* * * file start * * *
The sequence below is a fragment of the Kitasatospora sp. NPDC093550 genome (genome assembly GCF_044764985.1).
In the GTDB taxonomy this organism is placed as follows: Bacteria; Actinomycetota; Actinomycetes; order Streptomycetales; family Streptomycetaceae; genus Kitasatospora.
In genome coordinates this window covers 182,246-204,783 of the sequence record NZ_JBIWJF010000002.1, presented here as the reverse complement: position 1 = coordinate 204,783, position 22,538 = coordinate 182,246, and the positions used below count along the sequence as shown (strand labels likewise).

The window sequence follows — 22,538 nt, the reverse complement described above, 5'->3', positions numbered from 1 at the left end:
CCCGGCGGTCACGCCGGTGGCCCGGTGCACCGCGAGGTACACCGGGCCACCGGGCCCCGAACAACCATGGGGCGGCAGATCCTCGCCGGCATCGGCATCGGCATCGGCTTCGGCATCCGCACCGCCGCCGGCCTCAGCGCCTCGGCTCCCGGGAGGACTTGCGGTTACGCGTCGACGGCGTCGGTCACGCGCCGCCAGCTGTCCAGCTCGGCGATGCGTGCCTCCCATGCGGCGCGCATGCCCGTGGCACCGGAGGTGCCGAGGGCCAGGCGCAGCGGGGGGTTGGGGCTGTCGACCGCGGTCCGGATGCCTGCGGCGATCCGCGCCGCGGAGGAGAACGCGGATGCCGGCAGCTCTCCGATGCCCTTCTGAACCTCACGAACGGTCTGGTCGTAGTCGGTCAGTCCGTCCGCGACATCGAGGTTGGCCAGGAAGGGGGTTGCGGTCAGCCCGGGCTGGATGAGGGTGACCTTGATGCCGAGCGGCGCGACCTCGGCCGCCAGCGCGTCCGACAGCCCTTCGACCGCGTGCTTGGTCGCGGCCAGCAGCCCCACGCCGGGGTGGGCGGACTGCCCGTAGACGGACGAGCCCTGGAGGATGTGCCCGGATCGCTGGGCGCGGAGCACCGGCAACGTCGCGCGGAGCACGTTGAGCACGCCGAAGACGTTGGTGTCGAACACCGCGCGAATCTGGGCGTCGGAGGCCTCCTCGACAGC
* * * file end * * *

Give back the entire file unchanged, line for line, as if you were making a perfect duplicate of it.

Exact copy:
The sequence below is a fragment of the Kitasatospora sp. NPDC093550 genome (genome assembly GCF_044764985.1).
In the GTDB taxonomy this organism is placed as follows: Bacteria; Actinomycetota; Actinomycetes; order Streptomycetales; family Streptomycetaceae; genus Kitasatospora.
In genome coordinates this window covers 182,246-204,783 of the sequence record NZ_JBIWJF010000002.1, presented here as the reverse complement: position 1 = coordinate 204,783, position 22,538 = coordinate 182,246, and the positions used below count along the sequence as shown (strand labels likewise).

The window sequence follows — 22,538 nt, the reverse complement described above, 5'->3', positions numbered from 1 at the left end:
CCCGGCGGTCACGCCGGTGGCCCGGTGCACCGCGAGGTACACCGGGCCACCGGGCCCCGAACAACCATGGGGCGGCAGATCCTCGCCGGCATCGGCATCGGCATCGGCTTCGGCATCCGCACCGCCGCCGGCCTCAGCGCCTCGGCTCCCGGGAGGACTTGCGGTTACGCGTCGACGGCGTCGGTCACGCGCCGCCAGCTGTCCAGCTCGGCGATGCGTGCCTCCCATGCGGCGCGCATGCCCGTGGCACCGGAGGTGCCGAGGGCCAGGCGCAGCGGGGGGTTGGGGCTGTCGACCGCGGTCCGGATGCCTGCGGCGATCCGCGCCGCGGAGGAGAACGCGGATGCCGGCAGCTCTCCGATGCCCTTCTGAACCTCACGAACGGTCTGGTCGTAGTCGGTCAGTCCGTCCGCGACATCGAGGTTGGCCAGGAAGGGGGTTGCGGTCAGCCCGGGCTGGATGAGGGTGACCTTGATGCCGAGCGGCGCGACCTCGGCCGCCAGCGCGTCCGACAGCCCTTCGACCGCGTGCTTGGTCGCGGCCAGCAGCCCCACGCCGGGGTGGGCGGACTGCCCGTAGACGGACGAGCCCTGGAGGATGTGCCCGGATCGCTGGGCGCGGAGCACCGGCAACGTCGCGCGGAGCACGTTGAGCACGCCGAAGACGTTGGTGTCGAACACCGCGCGAATCTGGGCGTCGGAGGCCTCCTCGACAGC